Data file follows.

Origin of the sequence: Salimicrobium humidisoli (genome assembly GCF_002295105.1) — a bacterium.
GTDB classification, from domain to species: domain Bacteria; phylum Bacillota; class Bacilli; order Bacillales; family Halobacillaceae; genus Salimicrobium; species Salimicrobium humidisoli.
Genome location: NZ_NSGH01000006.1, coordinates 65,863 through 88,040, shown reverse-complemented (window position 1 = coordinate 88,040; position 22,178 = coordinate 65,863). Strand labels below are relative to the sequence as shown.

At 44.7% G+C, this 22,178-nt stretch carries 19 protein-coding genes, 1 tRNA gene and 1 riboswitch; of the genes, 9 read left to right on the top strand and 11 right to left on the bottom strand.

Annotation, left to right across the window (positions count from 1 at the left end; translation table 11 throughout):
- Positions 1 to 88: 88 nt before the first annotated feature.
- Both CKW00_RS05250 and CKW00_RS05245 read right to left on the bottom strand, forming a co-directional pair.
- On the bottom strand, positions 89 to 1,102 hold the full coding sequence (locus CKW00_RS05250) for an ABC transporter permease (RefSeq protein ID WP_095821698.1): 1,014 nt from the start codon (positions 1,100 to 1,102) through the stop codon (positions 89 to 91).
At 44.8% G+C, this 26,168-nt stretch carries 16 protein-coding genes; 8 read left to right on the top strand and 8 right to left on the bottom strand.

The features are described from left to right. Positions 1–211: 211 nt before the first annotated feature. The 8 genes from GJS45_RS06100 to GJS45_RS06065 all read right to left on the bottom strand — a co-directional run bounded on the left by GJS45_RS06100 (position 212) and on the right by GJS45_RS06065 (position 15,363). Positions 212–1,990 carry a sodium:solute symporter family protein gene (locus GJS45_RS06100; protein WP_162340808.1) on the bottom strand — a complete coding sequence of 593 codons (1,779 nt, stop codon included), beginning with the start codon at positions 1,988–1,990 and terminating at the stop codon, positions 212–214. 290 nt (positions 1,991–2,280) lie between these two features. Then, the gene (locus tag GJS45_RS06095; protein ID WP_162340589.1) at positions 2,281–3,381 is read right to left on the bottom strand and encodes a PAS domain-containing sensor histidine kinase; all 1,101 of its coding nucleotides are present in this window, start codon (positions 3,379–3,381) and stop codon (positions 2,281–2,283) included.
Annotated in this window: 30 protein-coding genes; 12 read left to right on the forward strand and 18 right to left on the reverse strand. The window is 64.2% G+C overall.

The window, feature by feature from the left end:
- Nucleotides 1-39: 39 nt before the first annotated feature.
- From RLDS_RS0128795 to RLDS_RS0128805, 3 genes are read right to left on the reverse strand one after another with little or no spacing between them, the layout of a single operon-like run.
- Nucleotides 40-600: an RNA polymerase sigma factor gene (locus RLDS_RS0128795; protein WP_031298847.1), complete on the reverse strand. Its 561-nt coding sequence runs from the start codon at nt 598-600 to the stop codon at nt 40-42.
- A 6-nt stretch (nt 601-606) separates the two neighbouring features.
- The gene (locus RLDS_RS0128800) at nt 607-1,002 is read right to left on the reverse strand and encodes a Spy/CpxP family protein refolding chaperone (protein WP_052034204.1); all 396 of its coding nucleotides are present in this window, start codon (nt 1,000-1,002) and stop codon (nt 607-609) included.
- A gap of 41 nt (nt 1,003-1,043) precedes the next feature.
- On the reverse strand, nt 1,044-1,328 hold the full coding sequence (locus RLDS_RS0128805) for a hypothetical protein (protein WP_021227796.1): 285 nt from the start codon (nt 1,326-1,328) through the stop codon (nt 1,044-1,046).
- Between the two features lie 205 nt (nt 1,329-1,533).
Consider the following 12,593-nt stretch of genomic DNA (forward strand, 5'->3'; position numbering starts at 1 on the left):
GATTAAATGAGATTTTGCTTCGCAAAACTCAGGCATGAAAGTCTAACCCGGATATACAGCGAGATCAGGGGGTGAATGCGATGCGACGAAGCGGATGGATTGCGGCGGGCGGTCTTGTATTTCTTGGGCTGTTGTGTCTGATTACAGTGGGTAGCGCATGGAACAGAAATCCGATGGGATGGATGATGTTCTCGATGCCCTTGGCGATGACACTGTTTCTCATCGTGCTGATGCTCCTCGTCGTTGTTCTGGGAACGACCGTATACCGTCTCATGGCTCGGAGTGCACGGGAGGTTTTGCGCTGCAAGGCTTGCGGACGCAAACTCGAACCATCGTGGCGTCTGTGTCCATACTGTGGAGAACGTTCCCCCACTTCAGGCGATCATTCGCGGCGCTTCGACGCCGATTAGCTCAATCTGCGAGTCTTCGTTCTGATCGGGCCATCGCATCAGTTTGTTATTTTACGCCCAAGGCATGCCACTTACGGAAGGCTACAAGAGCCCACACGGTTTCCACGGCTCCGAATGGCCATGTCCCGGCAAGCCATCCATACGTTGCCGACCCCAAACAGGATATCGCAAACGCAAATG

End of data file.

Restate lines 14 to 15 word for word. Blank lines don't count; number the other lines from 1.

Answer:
- From RLDS_RS0128795 to RLDS_RS0128805, 3 genes are read right to left on the reverse strand one after another with little or no spacing between them, the layout of a single operon-like run.
- Nucleotides 40-600: an RNA polymerase sigma factor gene (locus RLDS_RS0128795; protein WP_031298847.1), complete on the reverse strand. Its 561-nt coding sequence runs from the start codon at nt 598-600 to the stop codon at nt 40-42.